Barbara Sprunt | KGOU
KGOU

Barbara Sprunt

Barbara Sprunt is a producer on NPR's Washington desk, where she reports and produces breaking news and feature political content. She formerly produced the NPR Politics Podcast and got her start in radio at as an intern on NPR's Weekend All Things Considered and Tell Me More with Michel Martin. She is an alumnus of the Paul Miller Reporting Fellowship at the National Press Foundation. She is a graduate of American University in Washington, D.C., and a Pennsylvania native.

Updated 4:37 p.m. ET

President Trump said Wednesday that reports of Russia paying bounties to Taliban-linked fighters to kill U.S. troops and coalition forces in Afghanistan is a hoax, even as his administration continues to brief members of Congress on the matter.

Updated at 4:07 p.m. ET

Members of Congress held a hearing Monday to examine the forced removal of peaceful protesters by U.S. Park Police near the White House in early June.

Some residents of Washington, D.C., have lived there for years but still cast their votes from elsewhere in the United States.

D.C. is home to over 700,000 people, a population greater than Wyoming and Vermont — but unlike citizens in those states, D.C. residents don't have anyone voting for their interests in Congress.

Updated at 2:59 p.m. ET

House Democrats approved a bill Friday afternoon to make the District of Columbia the nation's 51st state.

The vote was 232-180 largely along party and the legislation is expected to go no further in the face of opposition by Republicans in the Senate.

For decades, Washington, D.C., license plates have bemoaned the District of Columbia's lack of statehood, reminding viewers in bold blue letters of its "taxation without representation."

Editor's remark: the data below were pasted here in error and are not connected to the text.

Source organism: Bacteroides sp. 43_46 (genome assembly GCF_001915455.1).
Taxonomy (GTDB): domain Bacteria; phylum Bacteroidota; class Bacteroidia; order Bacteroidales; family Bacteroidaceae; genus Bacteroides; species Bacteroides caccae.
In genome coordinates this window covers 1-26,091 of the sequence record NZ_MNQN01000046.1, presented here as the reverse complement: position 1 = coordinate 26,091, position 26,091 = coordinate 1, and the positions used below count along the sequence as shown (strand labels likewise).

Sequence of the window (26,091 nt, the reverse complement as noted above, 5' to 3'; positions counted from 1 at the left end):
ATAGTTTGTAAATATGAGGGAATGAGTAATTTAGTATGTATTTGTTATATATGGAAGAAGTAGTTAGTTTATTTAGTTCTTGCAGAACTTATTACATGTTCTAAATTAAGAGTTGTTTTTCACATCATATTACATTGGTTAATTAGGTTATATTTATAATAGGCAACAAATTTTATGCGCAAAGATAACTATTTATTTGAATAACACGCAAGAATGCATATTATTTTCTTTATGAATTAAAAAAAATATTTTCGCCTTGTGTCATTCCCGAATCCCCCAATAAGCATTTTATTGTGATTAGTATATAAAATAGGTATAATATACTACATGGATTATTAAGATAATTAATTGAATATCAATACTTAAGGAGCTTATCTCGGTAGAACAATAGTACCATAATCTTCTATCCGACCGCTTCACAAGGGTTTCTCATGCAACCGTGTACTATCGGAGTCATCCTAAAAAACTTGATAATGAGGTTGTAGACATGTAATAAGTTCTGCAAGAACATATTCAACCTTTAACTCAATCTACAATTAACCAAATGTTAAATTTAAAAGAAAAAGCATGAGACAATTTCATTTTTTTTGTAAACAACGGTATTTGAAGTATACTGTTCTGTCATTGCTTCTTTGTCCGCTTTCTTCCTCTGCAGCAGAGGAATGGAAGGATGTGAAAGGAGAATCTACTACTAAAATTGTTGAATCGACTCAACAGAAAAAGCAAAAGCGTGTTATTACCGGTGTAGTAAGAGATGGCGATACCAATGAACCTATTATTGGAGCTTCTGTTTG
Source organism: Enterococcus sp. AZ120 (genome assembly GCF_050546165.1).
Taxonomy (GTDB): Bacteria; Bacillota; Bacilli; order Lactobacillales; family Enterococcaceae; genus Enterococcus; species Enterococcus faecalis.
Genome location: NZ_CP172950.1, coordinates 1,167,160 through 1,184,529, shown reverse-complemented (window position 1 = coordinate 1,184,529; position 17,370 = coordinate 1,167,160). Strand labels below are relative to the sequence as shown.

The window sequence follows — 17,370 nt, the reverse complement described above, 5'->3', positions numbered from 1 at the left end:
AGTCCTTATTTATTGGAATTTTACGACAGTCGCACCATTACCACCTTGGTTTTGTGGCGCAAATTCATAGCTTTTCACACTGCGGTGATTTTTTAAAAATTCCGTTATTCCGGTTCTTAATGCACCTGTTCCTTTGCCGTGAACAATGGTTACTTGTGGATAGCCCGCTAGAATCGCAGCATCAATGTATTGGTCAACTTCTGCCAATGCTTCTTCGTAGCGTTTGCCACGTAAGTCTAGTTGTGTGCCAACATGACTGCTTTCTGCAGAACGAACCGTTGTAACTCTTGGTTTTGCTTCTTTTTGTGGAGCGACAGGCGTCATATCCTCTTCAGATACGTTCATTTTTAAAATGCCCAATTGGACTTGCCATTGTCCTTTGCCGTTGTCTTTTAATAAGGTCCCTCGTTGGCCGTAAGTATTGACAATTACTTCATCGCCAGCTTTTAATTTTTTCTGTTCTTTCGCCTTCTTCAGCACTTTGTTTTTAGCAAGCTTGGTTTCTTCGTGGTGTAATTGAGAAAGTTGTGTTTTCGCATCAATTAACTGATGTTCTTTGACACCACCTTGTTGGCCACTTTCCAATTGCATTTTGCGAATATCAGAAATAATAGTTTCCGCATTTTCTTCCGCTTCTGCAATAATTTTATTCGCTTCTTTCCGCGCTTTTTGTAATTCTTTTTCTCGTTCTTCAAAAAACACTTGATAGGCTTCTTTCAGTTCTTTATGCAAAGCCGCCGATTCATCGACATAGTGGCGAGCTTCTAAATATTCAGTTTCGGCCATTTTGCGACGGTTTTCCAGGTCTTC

In a surprising upset, a 24-year-old political newcomer on Tuesday defeated President Trump's pick in a Republican primary runoff for a western North Carolina congressional seat vacated by Trump's chief of staff.

Madison Cawthorn, a real estate investor, easily beat out Lynda Bennett, a real estate agent who had a clear fundraising advantage, with about 66% of the vote.

President Trump vowed via Twitter on Tuesday morning that anyone who vandalizes "any monument, statue or other such federal property" will be arrested and face up to 10 years in prison, citing a little-known 2003 piece of legislation.

Updated at 9 p.m. ET

Fresh off a rally in Tulsa, Okla., in which nearly two-thirds of the arena was empty, President Trump on Tuesday addressed a crowd of student supporters at a tightly packed megachurch in Phoenix, amid the state's growing number of confirmed cases of the coronavirus.

The White House is scaling back temperature checks for those entering the complex as tents stationed along the north entrance to the building for conducting screenings were removed Monday morning.

White House deputy press secretary Judd Deere said the move follows Washington, D.C.'s entry into phase two of reopening.

Updated at 6:33 p.m. ET

With anxieties over the coronavirus and tensions over race looming large, President Trump remains on track to hit the campaign trail Saturday in Tulsa, Okla., as he prepares to rally supporters for the first time since the pandemic took root widely across the country three months ago.

Sen. Tim Scott, R-S.C., gave an emotional speech on the Senate floor Wednesday, commemorating the five-year anniversary of the shooting at Emanuel AME Church in his home state and lambasting a Democratic colleague for referring to his police reform bill as "token" legislation.